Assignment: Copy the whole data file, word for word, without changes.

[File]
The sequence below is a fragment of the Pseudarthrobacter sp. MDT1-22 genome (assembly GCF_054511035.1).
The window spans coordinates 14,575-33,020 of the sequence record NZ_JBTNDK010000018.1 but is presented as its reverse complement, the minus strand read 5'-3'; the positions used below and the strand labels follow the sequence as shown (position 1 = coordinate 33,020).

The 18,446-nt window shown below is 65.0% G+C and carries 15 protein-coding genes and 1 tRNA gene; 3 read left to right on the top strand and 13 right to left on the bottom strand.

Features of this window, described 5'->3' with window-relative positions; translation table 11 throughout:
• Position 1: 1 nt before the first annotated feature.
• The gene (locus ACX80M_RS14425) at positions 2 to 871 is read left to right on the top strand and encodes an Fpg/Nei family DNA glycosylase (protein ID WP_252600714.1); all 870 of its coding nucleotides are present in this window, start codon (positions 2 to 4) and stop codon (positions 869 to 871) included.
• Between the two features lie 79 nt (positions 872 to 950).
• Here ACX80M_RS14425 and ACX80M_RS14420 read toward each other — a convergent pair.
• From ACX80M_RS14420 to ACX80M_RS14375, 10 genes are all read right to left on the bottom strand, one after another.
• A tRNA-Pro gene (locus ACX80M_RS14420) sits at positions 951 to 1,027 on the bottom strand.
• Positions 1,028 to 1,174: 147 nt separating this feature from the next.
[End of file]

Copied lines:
The sequence below is a fragment of the Pseudarthrobacter sp. MDT1-22 genome (assembly GCF_054511035.1).
The window spans coordinates 14,575-33,020 of the sequence record NZ_JBTNDK010000018.1 but is presented as its reverse complement, the minus strand read 5'-3'; the positions used below and the strand labels follow the sequence as shown (position 1 = coordinate 33,020).

The 18,446-nt window shown below is 65.0% G+C and carries 15 protein-coding genes and 1 tRNA gene; 3 read left to right on the top strand and 13 right to left on the bottom strand.

Features of this window, described 5'->3' with window-relative positions; translation table 11 throughout:
• Position 1: 1 nt before the first annotated feature.
• The gene (locus ACX80M_RS14425) at positions 2 to 871 is read left to right on the top strand and encodes an Fpg/Nei family DNA glycosylase (protein ID WP_252600714.1); all 870 of its coding nucleotides are present in this window, start codon (positions 2 to 4) and stop codon (positions 869 to 871) included.
• Between the two features lie 79 nt (positions 872 to 950).
• Here ACX80M_RS14425 and ACX80M_RS14420 read toward each other — a convergent pair.
• From ACX80M_RS14420 to ACX80M_RS14375, 10 genes are all read right to left on the bottom strand, one after another.
• A tRNA-Pro gene (locus ACX80M_RS14420) sits at positions 951 to 1,027 on the bottom strand.
• Positions 1,028 to 1,174: 147 nt separating this feature from the next.